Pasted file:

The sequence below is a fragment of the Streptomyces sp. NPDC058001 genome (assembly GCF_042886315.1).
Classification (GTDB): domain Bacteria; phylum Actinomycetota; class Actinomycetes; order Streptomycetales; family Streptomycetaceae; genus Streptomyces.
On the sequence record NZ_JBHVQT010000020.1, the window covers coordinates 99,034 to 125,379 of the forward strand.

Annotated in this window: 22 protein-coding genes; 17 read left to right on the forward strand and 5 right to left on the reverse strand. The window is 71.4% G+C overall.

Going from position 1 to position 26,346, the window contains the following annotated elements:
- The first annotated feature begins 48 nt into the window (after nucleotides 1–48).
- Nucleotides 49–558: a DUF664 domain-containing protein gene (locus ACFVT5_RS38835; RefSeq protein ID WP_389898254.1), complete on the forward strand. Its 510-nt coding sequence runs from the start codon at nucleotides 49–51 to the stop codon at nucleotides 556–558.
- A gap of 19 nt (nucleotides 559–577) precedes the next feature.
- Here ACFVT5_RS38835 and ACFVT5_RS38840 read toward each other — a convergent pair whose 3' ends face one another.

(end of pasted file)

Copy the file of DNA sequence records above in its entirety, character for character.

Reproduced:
The sequence below is a fragment of the Streptomyces sp. NPDC058001 genome (assembly GCF_042886315.1).
Classification (GTDB): domain Bacteria; phylum Actinomycetota; class Actinomycetes; order Streptomycetales; family Streptomycetaceae; genus Streptomyces.
On the sequence record NZ_JBHVQT010000020.1, the window covers coordinates 99,034 to 125,379 of the forward strand.

Annotated in this window: 22 protein-coding genes; 17 read left to right on the forward strand and 5 right to left on the reverse strand. The window is 71.4% G+C overall.

Going from position 1 to position 26,346, the window contains the following annotated elements:
- The first annotated feature begins 48 nt into the window (after nucleotides 1–48).
- Nucleotides 49–558: a DUF664 domain-containing protein gene (locus ACFVT5_RS38835; RefSeq protein ID WP_389898254.1), complete on the forward strand. Its 510-nt coding sequence runs from the start codon at nucleotides 49–51 to the stop codon at nucleotides 556–558.
- A gap of 19 nt (nucleotides 559–577) precedes the next feature.
- Here ACFVT5_RS38835 and ACFVT5_RS38840 read toward each other — a convergent pair whose 3' ends face one another.